Yet there’s an argument to say that it’s far too early to give up on the Wii U. New IP’s such as Splatoon show that not only is it an incredibly capable machine, but it’s unique abilities marry perfectly with Nintendo’s attempts to push the boundaries of game design. While competitors repeatedly release unfinished games, Nintendo’s products are almost always stable, functional and polished, and the HD presentation of their worlds has been fantastic, despite the diminutive processing power at the Wii U’s core. It feels as though there must be more to be discovered with the Gamepad, but whether it can be uncovered in time is becoming increasingly less likely.
Of course, the alternative argument is that you have to know when to give up and start anew. The loss of the core gamer following the Wii’s success with the casual market was unlikely to be turned around by a console that sported the same name; especially one that had become synonymous with shovel-ware and mini games in its later years. The lack of processing power, and a control scheme that requires genuine thought in order to make the best use of it made it less attractive to developers whose relationship with Nintendo had soured many years before.
The Nintendo Network also remains a missed opportunity, and despite the wonderful scribblings of Miiverse and a few titles with solid online infrastructures, it’s still leagues behind Playstation Network and Xbox Live. The NX must meet the expectations of modern gamers, from party chat to trophies, without the hand holding of decisions being made for us. As far as the Wii U is concerned, it will remain an aspect that Nintendo toyed with, rather than answered. The shuttering of Nintendo Club to make way for a new membership scheme points towards progress, and indeed to what may be the underpinnings of Nintendo’s future in this arena.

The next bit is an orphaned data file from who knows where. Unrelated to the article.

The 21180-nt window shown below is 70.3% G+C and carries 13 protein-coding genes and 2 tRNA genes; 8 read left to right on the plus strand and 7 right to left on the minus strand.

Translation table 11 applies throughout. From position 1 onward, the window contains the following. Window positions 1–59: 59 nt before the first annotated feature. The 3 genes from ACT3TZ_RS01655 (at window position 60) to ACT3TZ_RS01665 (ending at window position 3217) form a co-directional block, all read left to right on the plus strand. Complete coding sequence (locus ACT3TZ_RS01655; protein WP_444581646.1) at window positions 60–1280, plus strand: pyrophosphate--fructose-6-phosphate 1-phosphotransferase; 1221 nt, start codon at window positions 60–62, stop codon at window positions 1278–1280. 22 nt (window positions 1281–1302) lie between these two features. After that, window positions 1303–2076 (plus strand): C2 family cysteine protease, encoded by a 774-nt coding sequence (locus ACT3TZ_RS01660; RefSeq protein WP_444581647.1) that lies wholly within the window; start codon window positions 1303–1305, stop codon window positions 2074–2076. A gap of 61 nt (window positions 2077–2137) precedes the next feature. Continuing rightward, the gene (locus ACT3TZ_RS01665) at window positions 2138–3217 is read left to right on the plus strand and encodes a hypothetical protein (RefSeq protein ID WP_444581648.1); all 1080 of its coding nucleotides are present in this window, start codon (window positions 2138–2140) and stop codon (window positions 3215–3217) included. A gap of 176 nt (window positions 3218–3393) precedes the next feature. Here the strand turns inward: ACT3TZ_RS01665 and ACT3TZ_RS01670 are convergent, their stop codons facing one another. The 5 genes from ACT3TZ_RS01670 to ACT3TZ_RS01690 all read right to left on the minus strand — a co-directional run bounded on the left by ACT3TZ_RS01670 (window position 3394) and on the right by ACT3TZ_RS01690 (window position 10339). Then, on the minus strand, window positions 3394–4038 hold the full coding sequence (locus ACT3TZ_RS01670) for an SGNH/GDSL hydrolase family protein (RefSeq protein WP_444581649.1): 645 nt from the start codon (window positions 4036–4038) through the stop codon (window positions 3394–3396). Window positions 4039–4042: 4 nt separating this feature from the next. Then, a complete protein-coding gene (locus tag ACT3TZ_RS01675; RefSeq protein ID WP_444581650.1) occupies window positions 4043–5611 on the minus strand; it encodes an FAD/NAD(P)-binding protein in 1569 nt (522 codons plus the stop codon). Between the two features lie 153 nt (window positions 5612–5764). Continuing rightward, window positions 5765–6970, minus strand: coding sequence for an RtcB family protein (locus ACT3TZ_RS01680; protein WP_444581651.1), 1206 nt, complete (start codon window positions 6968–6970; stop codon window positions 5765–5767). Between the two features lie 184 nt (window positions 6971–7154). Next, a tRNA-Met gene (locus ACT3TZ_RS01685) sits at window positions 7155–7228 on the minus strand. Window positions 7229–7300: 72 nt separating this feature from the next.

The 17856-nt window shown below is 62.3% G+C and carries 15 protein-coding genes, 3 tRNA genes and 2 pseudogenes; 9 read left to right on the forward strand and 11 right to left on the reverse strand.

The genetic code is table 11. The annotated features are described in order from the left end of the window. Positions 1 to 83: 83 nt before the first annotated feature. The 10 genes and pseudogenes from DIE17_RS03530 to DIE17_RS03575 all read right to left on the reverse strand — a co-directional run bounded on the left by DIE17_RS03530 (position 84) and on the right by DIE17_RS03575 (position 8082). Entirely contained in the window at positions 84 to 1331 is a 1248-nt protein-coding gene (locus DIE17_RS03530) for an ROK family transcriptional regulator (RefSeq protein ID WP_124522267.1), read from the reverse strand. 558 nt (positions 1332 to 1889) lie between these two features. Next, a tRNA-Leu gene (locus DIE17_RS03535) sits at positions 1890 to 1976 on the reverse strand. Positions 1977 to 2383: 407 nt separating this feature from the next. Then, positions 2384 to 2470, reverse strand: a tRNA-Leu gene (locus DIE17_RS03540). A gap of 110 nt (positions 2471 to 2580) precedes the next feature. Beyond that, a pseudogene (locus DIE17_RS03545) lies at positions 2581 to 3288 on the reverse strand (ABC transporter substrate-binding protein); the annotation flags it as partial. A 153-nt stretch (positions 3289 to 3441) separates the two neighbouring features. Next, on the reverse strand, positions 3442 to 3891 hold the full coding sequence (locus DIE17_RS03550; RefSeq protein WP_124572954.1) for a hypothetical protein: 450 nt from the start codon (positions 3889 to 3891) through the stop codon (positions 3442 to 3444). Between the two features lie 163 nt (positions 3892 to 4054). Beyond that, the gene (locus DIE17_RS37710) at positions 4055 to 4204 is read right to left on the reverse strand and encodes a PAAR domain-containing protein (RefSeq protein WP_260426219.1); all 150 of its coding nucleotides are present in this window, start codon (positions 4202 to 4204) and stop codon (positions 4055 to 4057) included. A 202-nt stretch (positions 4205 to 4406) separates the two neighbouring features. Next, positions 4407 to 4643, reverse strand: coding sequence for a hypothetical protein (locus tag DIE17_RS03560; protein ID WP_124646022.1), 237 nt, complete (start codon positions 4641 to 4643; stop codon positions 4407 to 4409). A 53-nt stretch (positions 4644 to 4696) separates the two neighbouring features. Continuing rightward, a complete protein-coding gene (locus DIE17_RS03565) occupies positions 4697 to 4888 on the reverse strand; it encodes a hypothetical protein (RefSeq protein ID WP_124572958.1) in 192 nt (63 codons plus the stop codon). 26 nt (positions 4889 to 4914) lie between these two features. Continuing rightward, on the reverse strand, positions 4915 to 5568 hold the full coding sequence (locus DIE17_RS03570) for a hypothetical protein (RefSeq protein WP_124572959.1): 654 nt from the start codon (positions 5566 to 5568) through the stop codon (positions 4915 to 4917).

While the Wii U’s library houses some incredible pieces of software, from Super Mario 3D World and Splatoon to Bayonetta 2 and Mario Kart 8, there’s now the very real risk that these games will effectively be marooned on this console. Nintendo’s penchant for re-releasing classic games via the Virtual Console and featuring backward compatibility could be brought to an end in the Wii U’s case, if the NX doesn’t contain the necessary hardware to support the Gamepad’s unique capabilities. It’s certainly not in the same league as the Virtual Boy in terms of the system’s failures or how drastically different it works, but this might be necessary for Nintendo to move forward.
Ultimately, and it’s oft-forgotten given the company’s bright and playful demeanour, Nintendo are in business to make money. They have investors and shareholders who want to see results and whose pressure is most likely behind the deal with deNA to bring Nintendo franchises to smartphones and tablets, not to mention the very lucrative amiibo figures. That same pressure applies to console sales performance and unfortunately, with sales yet to reach ten million, the Wii U just hasn’t achieved anything like what they’d have been hoping for.
Those shareholders will be looking for the next opportunity, and it’s likely that the premature retirement of the Wii U will be a necessary evil so that the company can move onto their next project. The question is, will players and developers forgive them their apparent mis-steps with the console, or is their status now too firmly ingrained? One would hope that Nintendo will once again find a way to marry innovation, technological prowess and meaningful exclusives into another success, but if not, what we’ve learnt from the Wii U is that there will at least be some amazing games along the way.